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Short Stories: March 28, 2018 Issue [#8826]

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Short Stories

 This week: The Power of Doubt
  Edited by: Jay (away for a while)
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Table of Contents

1. About this Newsletter
2. A Word from our Sponsor
3. Letter from the Editor
4. Editor's Picks
5. A Word from Writing.Com
6. Ask & Answer
7. Removal instructions

About This Newsletter

Sometimes there is no reasoning with yourself as a writer, and that's only the half of it. What do you do when you are all out of ideas?

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Letter from the editor

This past month, I've had what I have attempted to cheerfully refer to as a "rejectathon." Lots of story rejections, agent rejections, novel rejections, publishing upheavals...

If I didn't know better, I'd say it's Mercury Retrograde and move on with my life, but... In any case, as I'm fond of saying, especially in the contemporary moment, "What a year this month has been."

So I'm really trying to refill the well, and one of the essential components there, despite popular opinion on the topic, is doubt.

Hear me out: I think self-doubt is an important component of your writing toolbox. When used carefully, rarely, and with intention, doubt is a useful tool. Doubt is what you use to determine whether a story is ready to submit to that contest or publisher.

Sometimes, self-doubt is not useful. It tells you not to send out a story before it's ready. It gives you a gut-check on all of the basics of publishing, and sometimes it can prevent you from taking good opportunities or makes you wait or hesitate. But there are other times where taking that extra minute to check your formatting, reread that paragraph, run spellcheck, look over those guidelines one last time--that's a valuable message that can save you a lot of time in the long run.

Don't let your doubt run your writing life, on the other hand. Let it cause you to ask a friend for one quick critique (that you'll return the favor on when you get the chance!) but not to shelve everything you've been working toward. Doubt should not be what keeps you from trying to succeed--it should be the tool you use to quickly check your work before you head out on your way.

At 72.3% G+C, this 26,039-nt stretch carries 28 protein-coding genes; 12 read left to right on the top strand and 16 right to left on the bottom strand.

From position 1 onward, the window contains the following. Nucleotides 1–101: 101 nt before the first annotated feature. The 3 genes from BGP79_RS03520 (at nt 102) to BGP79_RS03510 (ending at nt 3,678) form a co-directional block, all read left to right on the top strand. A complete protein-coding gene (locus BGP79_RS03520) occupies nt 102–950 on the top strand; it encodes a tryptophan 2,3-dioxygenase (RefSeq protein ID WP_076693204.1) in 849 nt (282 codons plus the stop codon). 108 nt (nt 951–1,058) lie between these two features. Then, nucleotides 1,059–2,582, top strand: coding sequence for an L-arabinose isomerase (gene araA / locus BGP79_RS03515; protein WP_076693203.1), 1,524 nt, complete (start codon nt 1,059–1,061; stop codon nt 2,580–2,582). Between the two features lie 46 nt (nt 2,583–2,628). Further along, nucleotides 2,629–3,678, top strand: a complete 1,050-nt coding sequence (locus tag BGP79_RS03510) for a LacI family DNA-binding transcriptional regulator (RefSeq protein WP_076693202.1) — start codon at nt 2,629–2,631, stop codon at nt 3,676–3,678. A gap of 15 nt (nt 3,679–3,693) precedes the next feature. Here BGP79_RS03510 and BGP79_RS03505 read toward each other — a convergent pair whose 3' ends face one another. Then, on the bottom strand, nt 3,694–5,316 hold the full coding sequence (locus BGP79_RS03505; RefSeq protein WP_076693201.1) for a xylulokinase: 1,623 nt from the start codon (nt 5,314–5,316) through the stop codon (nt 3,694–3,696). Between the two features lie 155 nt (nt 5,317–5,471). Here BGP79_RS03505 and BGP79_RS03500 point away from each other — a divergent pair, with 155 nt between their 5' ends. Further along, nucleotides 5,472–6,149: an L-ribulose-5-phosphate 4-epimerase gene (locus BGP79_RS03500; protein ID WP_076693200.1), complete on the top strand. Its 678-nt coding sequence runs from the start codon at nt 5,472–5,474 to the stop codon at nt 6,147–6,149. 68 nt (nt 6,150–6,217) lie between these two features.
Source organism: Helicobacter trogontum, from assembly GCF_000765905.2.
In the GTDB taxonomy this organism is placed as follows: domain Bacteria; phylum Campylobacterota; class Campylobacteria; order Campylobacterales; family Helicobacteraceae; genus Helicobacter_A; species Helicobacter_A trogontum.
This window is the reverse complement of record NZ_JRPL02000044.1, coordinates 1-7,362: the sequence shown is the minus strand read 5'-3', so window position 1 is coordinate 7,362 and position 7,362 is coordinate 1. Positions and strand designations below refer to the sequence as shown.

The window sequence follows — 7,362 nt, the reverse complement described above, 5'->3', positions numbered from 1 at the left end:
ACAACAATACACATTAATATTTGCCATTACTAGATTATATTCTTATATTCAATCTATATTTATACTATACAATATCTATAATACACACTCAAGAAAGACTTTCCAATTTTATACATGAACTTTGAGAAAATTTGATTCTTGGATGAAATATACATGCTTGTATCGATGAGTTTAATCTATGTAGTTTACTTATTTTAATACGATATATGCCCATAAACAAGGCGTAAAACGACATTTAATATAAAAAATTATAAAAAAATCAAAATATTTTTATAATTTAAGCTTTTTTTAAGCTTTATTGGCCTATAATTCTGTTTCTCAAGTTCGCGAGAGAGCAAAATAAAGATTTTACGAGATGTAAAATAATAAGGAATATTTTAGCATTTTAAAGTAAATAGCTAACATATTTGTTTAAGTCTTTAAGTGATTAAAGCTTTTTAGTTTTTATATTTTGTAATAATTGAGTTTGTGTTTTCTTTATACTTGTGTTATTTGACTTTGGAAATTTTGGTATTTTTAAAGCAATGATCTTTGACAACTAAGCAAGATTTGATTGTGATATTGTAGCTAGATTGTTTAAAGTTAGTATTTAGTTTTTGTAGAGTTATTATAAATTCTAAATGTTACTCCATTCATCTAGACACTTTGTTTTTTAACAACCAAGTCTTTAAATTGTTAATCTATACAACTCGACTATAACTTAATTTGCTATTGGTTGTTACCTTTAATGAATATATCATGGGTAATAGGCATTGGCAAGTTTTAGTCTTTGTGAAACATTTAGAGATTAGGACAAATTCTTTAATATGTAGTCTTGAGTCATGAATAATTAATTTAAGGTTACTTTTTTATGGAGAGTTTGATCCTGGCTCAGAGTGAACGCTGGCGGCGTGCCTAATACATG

Until next time,
Take care and Write on!

Editor's Picks

This Issue's Picks!

Peace  [13+]
"It's past time our house knew peace. I will make that happen."
by Nana Spindle

 Reaching Gateway  [ASR]
An expedition is put in peril, and the crew needs to overcome their difficulties.
by Graham B.

Not Really Fishing  [E]
Fishing on a foggy lake. A man and his son dream.
by Kotaro

 Invalid Item  []

by A Guest Visitor

The Suit  [18+]
In 1968 Los Angeles, a walk to the bus stop turns out to be perilous
by Pol-TIGGY-st

 Harp of the Adhene  [E]
Looking to find a new hobby a music obsessed student finds the unexpected. 1732 words.
by rjsimonson

 Darkness  [E]
This story will ultimately about time and religion, but we begin with an AI named CAL.
by bamed

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Ask & Answer

From "Finding the Right Story Sparks

Quick-Quill writes:
If you could see me right now you'd laugh. I'm doing a happy dance. I thought I was the only one that struggled with what I thought were great stories, but couldn't translate into a novel! The idea was great, but Now What??? What is the goal? Motivation? Conflict? Sometimes I have 1 or 2 of the 3 but you need all three to make a complete story. "So What?" I ask myself of the plot. If I can't answer, I skip a few pages in my notebook and start another story.

This sounds like a great plan to me! I have a very similar folder and a notebook situation that is.... wellllll, not unlike Agatha Christie according to what I have heard. So I try to let that keep me motivated when I find I have accidentally written half of one thing in one notebook and the other half in some other notebook. I've also just recently discovered "discbound" notebooks which can be FREELY REARRANGED and they are... life-changing. XD

D Carlson writes:
I was reminded of a story I've been working on. I had a number of (I thought) unrelated Cool Ideas, but I was completely stuck. After a while, I read through them, and discovered they were the same story, but at different points in the timeline, and from three different POVs. A bit of C/P over here, make this bit a backstory there, take a paragraph or two from this other dead story, etc, and I now have a working story.

Yep, that's an excellent example of how to make use of those extra pieces! Good work!

Got any questions about the craft of short stories for me? Late me know and I'll be happy to address them next issue!
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